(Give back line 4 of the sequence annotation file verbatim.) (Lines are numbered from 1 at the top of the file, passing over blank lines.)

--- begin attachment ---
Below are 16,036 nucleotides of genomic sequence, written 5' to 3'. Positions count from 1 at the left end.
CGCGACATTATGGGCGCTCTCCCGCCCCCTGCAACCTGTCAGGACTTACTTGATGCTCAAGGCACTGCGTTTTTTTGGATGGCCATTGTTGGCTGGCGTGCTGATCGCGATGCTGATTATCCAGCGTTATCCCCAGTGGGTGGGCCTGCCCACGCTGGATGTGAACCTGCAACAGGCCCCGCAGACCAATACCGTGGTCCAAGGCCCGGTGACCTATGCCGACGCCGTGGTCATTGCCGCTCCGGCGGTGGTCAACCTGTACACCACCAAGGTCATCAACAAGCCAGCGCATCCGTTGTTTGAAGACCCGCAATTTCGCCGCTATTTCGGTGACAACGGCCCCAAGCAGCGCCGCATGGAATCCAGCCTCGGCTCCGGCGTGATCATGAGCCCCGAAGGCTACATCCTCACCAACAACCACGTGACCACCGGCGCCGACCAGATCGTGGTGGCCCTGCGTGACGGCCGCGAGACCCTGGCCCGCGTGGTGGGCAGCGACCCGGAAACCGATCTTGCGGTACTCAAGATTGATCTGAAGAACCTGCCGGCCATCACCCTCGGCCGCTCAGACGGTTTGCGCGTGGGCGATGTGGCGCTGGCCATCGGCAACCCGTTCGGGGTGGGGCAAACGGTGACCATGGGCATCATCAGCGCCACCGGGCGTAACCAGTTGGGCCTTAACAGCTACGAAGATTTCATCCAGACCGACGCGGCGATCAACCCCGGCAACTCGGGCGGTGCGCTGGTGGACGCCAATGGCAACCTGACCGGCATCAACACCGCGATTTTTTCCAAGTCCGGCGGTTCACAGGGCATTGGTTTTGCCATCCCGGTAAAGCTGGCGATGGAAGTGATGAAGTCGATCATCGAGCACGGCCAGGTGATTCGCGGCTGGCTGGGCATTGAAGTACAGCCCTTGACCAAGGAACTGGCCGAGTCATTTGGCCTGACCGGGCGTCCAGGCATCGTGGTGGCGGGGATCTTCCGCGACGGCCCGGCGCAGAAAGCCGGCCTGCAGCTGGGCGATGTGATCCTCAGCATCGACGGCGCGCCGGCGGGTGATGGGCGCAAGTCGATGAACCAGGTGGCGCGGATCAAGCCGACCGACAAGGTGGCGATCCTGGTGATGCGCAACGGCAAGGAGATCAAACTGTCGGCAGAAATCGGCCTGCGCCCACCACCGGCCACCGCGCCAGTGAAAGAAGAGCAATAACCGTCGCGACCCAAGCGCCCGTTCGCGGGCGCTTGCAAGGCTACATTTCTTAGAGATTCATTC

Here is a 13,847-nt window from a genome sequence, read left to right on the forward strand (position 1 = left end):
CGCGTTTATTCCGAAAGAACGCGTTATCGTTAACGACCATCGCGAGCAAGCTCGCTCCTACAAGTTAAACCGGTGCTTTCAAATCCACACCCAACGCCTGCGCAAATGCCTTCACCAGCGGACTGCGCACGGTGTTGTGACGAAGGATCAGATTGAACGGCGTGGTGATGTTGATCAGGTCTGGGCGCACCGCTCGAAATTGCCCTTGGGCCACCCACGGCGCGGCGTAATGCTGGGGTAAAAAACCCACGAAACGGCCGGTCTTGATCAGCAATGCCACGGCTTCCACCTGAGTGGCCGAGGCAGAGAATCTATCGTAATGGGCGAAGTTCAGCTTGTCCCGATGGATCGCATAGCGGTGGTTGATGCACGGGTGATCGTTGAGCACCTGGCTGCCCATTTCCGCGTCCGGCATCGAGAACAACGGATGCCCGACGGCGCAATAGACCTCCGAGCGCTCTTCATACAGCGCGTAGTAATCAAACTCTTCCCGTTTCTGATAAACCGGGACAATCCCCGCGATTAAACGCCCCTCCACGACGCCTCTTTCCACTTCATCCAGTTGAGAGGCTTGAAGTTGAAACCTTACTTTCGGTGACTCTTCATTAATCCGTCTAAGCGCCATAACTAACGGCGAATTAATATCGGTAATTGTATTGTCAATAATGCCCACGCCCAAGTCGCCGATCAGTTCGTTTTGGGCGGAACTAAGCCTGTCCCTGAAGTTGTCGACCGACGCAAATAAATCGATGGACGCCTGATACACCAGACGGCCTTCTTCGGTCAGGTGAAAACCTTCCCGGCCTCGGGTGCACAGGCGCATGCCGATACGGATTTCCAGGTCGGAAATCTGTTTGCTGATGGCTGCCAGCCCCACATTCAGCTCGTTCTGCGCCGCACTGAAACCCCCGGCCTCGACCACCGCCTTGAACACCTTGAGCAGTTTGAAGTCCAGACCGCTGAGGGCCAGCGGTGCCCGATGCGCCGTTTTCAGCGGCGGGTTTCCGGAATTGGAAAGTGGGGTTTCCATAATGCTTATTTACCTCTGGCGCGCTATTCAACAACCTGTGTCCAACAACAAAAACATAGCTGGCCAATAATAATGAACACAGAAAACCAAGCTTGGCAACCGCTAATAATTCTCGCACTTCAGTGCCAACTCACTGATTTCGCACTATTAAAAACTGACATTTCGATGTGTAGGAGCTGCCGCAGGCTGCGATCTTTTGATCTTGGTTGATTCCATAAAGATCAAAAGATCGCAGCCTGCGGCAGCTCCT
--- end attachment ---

CGCGTTTATTCCGAAAGAACGCGTTATCGTTAACGACCATCGCGAGCAAGCTCGCTCCTACAAGTTAAACCGGTGCTTTCAAATCCACACCCAACGCCTGCGCAAATGCCTTCACCAGCGGACTGCGCACGGTGTTGTGACGAAGGATCAGATTGAACGGCGTGGTGATGTTGATCAGGTCTGGGCGCACCGCTCGAAATTGCCCTTGGGCCACCCACGGCGCGGCGTAATGCTGGGGTAAAAAACCCACGAAACGGCCGGTCTTGATCAGCAATGCCACGGCTTCCACCTGAGTGGCCGAGGCAGAGAATCTATCGTAATGGGCGAAGTTCAGCTTGTCCCGATGGATCGCATAGCGGTGGTTGATGCACGGGTGATCGTTGAGCACCTGGCTGCCCATTTCCGCGTCCGGCATCGAGAACAACGGATGCCCGACGGCGCAATAGACCTCCGAGCGCTCTTCATACAGCGCGTAGTAATCAAACTCTTCCCGTTTCTGATAAACCGGGACAATCCCCGCGATTAAACGCCCCTCCACGACGCCTCTTTCCACTTCATCCAGTTGAGAGGCTTGAAGTTGAAACCTTACTTTCGGTGACTCTTCATTAATCCGTCTAAGCGCCATAACTAACGGCGAATTAATATCGGTAATTGTATTGTCAATAATGCCCACGCCCAAGTCGCCGATCAGTTCGTTTTGGGCGGAACTAAGCCTGTCCCTGAAGTTGTCGACCGACGCAAATAAATCGATGGACGCCTGATACACCAGACGGCCTTCTTCGGTCAGGTGAAAACCTTCCCGGCCTCGGGTGCACAGGCGCATGCCGATACGGATTTCCAGGTCGGAAATCTGTTTGCTGATGGCTGCCAGCCCCACATTCAGCTCGTTCTGCGCCGCACTGAAACCCCCGGCCTCGACCACCGCCTTGAACACCTTGAGCAGTTTGAAGTCCAGACCGCTGAGGGCCAGCGGTGCCCGATGCGCCGTTTTCAGCGGCGGGTTTCCGGAATTGGAAAGTGGGGTTTCCATAATGCTTATTTACCTCTGGCGCGCTATTCAACAACCTGTGTCCAACAACAAAAACATAGCTGGCCAATAATAATGAACACAGAAAACCAAGCTTGGCAACCGCTAATAATTCTCGCACTTCAGTGCCAACTCACTGATTTCGCACTATTAAAAACTGACATTTCGATGTGTAGGAGCTGCCGCAGGCTGCGATCTTTTGATCTTGGTTGATTCCATAAAGATCAAAAGATCGCAGCCTGCGGCAGCTCCT